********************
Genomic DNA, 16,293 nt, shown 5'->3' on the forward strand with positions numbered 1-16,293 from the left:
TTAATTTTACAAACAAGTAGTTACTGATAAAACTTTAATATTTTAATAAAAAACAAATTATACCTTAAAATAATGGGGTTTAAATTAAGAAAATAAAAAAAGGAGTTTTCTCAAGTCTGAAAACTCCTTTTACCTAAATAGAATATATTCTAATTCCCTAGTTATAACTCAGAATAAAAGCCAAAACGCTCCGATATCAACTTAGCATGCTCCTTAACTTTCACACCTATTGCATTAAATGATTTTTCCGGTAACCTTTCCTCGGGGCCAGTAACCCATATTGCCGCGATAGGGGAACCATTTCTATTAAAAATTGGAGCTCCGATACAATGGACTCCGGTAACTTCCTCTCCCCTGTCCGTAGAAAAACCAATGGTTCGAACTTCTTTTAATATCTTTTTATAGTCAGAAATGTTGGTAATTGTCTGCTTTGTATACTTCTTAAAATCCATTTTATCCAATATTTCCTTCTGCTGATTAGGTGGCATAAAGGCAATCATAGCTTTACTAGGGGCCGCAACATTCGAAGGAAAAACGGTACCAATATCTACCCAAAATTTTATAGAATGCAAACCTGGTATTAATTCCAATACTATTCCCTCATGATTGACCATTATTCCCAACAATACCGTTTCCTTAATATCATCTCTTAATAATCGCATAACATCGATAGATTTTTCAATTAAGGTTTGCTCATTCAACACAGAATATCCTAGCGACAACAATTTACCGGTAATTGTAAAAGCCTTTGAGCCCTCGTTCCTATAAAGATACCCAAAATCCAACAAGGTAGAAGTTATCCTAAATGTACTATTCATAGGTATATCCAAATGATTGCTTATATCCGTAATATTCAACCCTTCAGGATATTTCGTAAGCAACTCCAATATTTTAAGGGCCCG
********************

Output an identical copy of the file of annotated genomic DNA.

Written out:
Genomic DNA, 16,293 nt, shown 5'->3' on the forward strand with positions numbered 1-16,293 from the left:
TTAATTTTACAAACAAGTAGTTACTGATAAAACTTTAATATTTTAATAAAAAACAAATTATACCTTAAAATAATGGGGTTTAAATTAAGAAAATAAAAAAAGGAGTTTTCTCAAGTCTGAAAACTCCTTTTACCTAAATAGAATATATTCTAATTCCCTAGTTATAACTCAGAATAAAAGCCAAAACGCTCCGATATCAACTTAGCATGCTCCTTAACTTTCACACCTATTGCATTAAATGATTTTTCCGGTAACCTTTCCTCGGGGCCAGTAACCCATATTGCCGCGATAGGGGAACCATTTCTATTAAAAATTGGAGCTCCGATACAATGGACTCCGGTAACTTCCTCTCCCCTGTCCGTAGAAAAACCAATGGTTCGAACTTCTTTTAATATCTTTTTATAGTCAGAAATGTTGGTAATTGTCTGCTTTGTATACTTCTTAAAATCCATTTTATCCAATATTTCCTTCTGCTGATTAGGTGGCATAAAGGCAATCATAGCTTTACTAGGGGCCGCAACATTCGAAGGAAAAACGGTACCAATATCTACCCAAAATTTTATAGAATGCAAACCTGGTATTAATTCCAATACTATTCCCTCATGATTGACCATTATTCCCAACAATACCGTTTCCTTAATATCATCTCTTAATAATCGCATAACATCGATAGATTTTTCAATTAAGGTTTGCTCATTCAACACAGAATATCCTAGCGACAACAATTTACCGGTAATTGTAAAAGCCTTTGAGCCCTCGTTCCTATAAAGATACCCAAAATCCAACAAGGTAGAAGTTATCCTAAATGTACTATTCATAGGTATATCCAAATGATTGCTTATATCCGTAATATTCAACCCTTCAGGATATTTCGTAAGCAACTCCAATATTTTAAGGGCCCG